We started with a slightly smaller experiment: was it possible to launch a blockchain that could execute arbitrary programs? Over time, the Ethereum community began new experiments. Would developers find it interesting? What applications are actually useful? The community learned from its successes and failures, and iterated on their work. New people joined the community and started running their own experiments.

In 2018, the Ethereum community ran more experiments…


A concept I often use to explain the potential of blockchain technology is “the space of possible economic relationships”.

What do I mean by economic relationships? I mean any situation where two or more persons enter into a relationship concerned with value:

  • A transfer of cash
  • An informal agreement to borrow money from a friend
  • A legal contract to buy a house
  • The relationship between all the shareholders of a corporation
  • The relationship between all persons who use US dollars

This is meant to be very broad, including informal agreements, legal contracts, and very diffuse relationships that we don’t often…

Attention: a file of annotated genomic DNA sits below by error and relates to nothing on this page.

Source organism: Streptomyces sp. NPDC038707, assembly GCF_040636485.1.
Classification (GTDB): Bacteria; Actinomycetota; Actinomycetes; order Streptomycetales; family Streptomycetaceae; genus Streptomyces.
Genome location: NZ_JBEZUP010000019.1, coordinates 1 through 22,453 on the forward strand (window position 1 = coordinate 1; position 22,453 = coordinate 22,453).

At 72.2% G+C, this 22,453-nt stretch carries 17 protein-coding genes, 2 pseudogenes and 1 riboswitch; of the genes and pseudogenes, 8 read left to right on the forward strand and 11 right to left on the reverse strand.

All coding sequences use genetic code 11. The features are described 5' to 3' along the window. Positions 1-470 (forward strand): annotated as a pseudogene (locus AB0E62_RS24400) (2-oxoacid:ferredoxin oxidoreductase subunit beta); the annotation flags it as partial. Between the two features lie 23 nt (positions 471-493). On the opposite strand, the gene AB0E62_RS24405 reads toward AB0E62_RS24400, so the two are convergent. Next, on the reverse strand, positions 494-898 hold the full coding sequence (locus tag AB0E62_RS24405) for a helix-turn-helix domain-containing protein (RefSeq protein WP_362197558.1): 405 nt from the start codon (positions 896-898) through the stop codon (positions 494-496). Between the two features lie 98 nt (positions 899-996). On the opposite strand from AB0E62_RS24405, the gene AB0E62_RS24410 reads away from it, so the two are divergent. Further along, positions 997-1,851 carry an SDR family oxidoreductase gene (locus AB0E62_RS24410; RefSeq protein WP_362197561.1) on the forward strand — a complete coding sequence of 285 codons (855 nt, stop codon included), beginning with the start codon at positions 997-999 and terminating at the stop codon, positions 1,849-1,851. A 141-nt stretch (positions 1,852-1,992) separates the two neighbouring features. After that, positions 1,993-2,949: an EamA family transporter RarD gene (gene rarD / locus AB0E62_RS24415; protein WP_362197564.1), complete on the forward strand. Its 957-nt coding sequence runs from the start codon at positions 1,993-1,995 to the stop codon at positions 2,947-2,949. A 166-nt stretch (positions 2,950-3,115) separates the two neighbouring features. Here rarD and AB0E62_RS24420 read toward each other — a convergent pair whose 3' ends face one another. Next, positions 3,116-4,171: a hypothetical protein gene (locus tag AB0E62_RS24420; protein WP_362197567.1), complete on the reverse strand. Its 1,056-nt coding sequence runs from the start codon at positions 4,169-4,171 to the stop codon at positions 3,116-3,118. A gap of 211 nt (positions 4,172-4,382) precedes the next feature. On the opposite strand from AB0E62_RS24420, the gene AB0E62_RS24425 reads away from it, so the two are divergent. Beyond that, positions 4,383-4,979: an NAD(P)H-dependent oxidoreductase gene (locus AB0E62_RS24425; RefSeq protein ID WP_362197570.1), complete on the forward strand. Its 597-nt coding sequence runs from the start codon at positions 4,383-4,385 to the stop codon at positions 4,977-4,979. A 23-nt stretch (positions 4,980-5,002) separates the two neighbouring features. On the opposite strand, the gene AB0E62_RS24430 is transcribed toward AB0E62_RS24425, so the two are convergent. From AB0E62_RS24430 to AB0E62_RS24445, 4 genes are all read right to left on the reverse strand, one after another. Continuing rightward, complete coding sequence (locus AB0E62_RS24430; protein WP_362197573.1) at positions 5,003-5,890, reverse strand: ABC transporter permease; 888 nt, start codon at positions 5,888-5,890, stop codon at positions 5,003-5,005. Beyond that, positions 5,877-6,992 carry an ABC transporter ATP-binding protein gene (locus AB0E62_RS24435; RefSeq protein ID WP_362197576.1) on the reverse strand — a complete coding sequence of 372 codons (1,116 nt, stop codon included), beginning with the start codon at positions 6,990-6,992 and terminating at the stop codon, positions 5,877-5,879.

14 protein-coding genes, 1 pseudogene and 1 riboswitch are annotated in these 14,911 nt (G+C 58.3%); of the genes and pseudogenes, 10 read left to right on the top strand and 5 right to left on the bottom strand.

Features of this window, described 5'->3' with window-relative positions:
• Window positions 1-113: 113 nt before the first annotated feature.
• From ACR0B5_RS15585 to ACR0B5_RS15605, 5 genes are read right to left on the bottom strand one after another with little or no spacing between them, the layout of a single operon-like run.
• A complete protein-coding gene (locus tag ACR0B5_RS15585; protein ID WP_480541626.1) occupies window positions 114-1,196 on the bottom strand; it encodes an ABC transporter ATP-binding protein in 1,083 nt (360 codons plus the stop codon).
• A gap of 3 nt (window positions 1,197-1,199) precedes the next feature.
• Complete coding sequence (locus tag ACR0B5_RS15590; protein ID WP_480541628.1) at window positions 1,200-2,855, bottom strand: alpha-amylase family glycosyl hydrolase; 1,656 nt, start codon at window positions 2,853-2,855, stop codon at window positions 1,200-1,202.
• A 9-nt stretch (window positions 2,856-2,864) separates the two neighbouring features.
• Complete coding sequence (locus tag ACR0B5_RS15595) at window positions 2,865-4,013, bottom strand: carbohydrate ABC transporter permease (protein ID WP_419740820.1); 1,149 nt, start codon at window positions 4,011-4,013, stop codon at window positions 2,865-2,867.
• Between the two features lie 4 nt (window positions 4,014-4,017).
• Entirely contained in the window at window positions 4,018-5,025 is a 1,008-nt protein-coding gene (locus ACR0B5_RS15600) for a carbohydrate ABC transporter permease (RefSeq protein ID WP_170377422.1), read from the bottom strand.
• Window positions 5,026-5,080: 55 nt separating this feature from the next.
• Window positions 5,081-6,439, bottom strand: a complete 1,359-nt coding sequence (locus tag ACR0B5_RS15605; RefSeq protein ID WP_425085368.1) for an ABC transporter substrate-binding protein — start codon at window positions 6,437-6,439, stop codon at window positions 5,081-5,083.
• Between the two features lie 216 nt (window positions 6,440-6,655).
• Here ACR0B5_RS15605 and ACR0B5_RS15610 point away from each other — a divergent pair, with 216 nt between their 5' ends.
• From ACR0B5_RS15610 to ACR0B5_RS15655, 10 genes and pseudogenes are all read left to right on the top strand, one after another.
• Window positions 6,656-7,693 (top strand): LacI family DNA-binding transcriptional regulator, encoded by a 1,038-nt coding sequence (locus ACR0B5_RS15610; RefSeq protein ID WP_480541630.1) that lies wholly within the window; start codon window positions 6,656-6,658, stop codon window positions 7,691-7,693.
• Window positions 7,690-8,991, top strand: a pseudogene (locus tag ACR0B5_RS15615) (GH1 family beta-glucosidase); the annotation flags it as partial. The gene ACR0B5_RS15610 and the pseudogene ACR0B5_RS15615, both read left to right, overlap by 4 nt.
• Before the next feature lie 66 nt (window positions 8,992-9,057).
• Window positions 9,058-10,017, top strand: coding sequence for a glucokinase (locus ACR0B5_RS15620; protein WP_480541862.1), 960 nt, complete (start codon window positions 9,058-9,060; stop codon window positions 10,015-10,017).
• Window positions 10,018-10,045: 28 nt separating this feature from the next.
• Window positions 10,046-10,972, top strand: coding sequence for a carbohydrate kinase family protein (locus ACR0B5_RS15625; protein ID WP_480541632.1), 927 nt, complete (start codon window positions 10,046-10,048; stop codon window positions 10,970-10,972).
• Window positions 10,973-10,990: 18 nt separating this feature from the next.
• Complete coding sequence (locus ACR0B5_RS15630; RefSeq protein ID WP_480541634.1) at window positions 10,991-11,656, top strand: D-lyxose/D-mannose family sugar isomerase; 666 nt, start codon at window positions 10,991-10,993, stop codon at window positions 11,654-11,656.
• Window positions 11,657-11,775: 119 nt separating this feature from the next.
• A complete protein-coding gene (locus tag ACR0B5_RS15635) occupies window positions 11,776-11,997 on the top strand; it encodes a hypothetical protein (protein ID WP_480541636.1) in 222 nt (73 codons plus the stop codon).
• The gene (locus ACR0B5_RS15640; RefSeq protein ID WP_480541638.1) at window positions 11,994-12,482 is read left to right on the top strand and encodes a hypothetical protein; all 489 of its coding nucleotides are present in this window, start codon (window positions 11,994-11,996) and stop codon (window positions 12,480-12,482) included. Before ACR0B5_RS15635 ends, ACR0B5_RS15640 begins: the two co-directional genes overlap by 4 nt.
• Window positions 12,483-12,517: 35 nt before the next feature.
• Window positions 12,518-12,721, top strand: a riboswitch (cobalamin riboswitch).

Network effects unlocked by common standards and new engineering.

👉Interested in helping build the infrastructure for web 3? L4 is actively hiring.

The internet is changing again.

Over the last decade internet-based services have trended towards centralization. Today, a handful of companies control the platforms we use to search for information, store our personal data, manage our online identities, and communicate publicly and privately.

At the same time, a group of seemingly unrelated technologies are being developed on the fringes of the tech industry, ranging from encrypted messaging to digital money. Within that loose community, “web 3” has become a catchall term for a vision of a new, better…


Construction of the Tunkhannock Viaduct railway bridge in Pennsylvania (cc). Roman engineering principles being extended to new uses.

For ethereum 2018 is the year of infrastructure. This is the year when early adoption will test the limits of the network, renewing focus on technologies built to scale ethereum.